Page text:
Pennsylvania Game Commission Working To Understand Chronic Wasting Disease

Chronic wasting disease is a condition that affects deer populations throughout the country. It’s defined as “a contagious neurological disease affecting deer, elk and moose. It causes a characteristic spongy degeneration of the brains of infected animals resulting in emaciation, abnormal behavior, loss of bodily functions and death.”

While it doesn’t appear to have any impact on humans, it’s still not something hunters want to see.

In Pennsylvania, the game commission is stepping up its efforts to understand and eventually combat the disease.

With increased cases of chronic wasting disease in the wild deer population, the Pennsylvania Game Commission is increasing efforts to contain the disease.

ABC27 News joined Wayne LaRoche, the commission’s special assistant for CWD, for recent field work being performed on State Game Lands #87 in Clearfield County. The area is part of Disease Management Area #3 established by the agency earlier this year. LaRoche says a member of the public discovered a sick-looking free-ranging buck and alerted game officers who euthanized the deer. It later tested positive for CWD.

“Generally, our thinking is when we find one positive deer — because deer are social animals, there’s very likely going to be other positive deer,” LaRoche said.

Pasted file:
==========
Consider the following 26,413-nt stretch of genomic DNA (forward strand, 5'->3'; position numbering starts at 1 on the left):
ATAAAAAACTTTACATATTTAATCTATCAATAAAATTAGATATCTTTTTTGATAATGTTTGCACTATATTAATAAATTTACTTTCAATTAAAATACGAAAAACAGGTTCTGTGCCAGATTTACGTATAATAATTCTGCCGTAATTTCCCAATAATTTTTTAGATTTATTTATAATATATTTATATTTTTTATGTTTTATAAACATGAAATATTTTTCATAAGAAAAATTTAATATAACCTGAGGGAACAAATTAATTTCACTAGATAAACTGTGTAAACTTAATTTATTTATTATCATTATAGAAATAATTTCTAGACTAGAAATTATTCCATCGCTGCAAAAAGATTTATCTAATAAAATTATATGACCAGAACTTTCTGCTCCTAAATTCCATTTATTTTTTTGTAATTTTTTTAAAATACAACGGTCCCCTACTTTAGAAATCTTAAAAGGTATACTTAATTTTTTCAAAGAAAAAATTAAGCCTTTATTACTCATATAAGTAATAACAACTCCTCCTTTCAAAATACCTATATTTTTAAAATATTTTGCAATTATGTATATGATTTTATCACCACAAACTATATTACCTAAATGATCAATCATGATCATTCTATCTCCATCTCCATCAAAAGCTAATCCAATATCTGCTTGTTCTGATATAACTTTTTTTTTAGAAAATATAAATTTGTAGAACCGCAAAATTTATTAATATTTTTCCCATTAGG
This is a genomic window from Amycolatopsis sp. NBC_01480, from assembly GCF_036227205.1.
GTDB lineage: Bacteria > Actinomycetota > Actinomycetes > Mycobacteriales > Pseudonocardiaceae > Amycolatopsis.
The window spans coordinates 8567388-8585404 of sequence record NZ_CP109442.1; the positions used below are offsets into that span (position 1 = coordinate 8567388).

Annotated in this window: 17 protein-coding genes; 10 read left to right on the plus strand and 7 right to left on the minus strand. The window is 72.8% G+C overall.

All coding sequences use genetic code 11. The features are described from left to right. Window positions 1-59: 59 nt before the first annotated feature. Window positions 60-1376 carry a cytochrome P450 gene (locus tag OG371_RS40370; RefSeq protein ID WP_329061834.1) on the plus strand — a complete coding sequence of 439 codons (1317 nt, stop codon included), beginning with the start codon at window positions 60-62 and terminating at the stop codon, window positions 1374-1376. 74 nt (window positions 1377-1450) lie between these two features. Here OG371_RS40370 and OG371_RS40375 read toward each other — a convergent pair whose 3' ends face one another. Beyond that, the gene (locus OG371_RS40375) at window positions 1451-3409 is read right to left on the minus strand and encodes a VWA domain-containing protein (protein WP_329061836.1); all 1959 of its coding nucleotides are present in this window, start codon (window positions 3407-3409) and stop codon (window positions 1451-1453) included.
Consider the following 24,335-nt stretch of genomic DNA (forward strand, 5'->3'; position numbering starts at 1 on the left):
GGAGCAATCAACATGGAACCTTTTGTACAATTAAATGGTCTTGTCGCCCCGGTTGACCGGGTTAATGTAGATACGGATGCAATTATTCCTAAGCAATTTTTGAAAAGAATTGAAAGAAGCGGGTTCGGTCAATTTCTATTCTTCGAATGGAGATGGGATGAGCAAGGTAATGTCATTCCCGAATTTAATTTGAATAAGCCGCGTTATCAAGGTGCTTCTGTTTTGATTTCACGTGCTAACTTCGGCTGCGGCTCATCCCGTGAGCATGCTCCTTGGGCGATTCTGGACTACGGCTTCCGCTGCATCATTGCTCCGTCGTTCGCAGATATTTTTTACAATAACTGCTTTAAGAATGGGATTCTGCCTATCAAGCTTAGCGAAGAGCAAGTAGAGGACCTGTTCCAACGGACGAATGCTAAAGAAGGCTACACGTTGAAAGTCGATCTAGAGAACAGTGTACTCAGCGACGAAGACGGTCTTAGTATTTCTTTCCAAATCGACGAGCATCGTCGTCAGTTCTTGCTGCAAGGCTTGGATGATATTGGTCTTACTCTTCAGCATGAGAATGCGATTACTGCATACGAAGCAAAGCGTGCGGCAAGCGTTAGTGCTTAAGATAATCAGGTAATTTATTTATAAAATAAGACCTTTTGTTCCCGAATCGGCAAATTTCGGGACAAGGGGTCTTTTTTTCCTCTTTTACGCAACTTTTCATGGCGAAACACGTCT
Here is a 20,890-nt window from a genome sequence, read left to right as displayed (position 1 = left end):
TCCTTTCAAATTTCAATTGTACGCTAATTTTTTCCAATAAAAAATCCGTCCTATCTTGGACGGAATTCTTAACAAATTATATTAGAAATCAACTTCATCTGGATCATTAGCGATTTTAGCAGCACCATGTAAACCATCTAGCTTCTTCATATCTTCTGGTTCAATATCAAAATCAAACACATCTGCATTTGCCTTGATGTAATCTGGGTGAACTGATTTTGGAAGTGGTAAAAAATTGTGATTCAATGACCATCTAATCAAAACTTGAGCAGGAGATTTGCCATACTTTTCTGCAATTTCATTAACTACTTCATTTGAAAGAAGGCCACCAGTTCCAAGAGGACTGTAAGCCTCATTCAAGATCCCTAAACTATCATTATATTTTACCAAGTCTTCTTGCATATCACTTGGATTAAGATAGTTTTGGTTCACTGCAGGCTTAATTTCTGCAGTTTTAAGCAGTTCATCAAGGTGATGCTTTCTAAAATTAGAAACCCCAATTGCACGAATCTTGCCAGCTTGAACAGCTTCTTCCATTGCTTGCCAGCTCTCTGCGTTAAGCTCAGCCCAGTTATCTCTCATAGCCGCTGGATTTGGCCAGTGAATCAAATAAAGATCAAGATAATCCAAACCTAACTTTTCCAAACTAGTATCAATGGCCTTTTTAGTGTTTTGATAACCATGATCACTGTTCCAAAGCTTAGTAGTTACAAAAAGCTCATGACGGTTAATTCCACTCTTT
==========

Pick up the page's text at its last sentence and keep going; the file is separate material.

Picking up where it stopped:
Using GPS coordinates, LaRoche locates the exact spot in the woods where the positive-testing buck was located in June. A quick survey of the area turns up several piles of fresh deer droppings, which he collects for research. While there is currently no reliable way to test a live animal for CWD, LaRoche says there are two research efforts underway that could help develop such a test in the future.

“These particular droppings will go out for DNA,” he said, using a biodegradable birch spoon to collect a few pellets and insert them into an ethanol-filled sterile tube. “If we can help come up with a better way to test, that will help us determine how this disease exists in the environment.”

If someone does take a deer suffering from the disease, LaRoche has some advice on how to help the commission’s investigation out.

Heads collected in the bins will be tested for CWD free-of-charge to hunters, who will be notified of the results. An original DMA which included portions of Adams and York counties was established in 2012 when a captive deer was found on a game farm, but the DMA was dissolved this year after five years passed without further detection of the disease.

“Hunters can place their deer head into a plastic bag and place it in this secure box, which resembles a clothing donation box,” LaRoche said. “They keep the ear tag attached. We’re hoping this provides a service to hunters and helps facilitate our ability to determine where in the landscape the disease is. If the deer tests negative, we send them a letter. If it tests positive, one of our officers will be in touch to learn more about where the deer came from.”

The hope is to not just deal with the disease, but also to learn just how long it takes for a deer population to rebound from the impact of the disease. LaRouche stated that he knew sportsmen would want to know, and it sounds like the commission is looking to find out that information.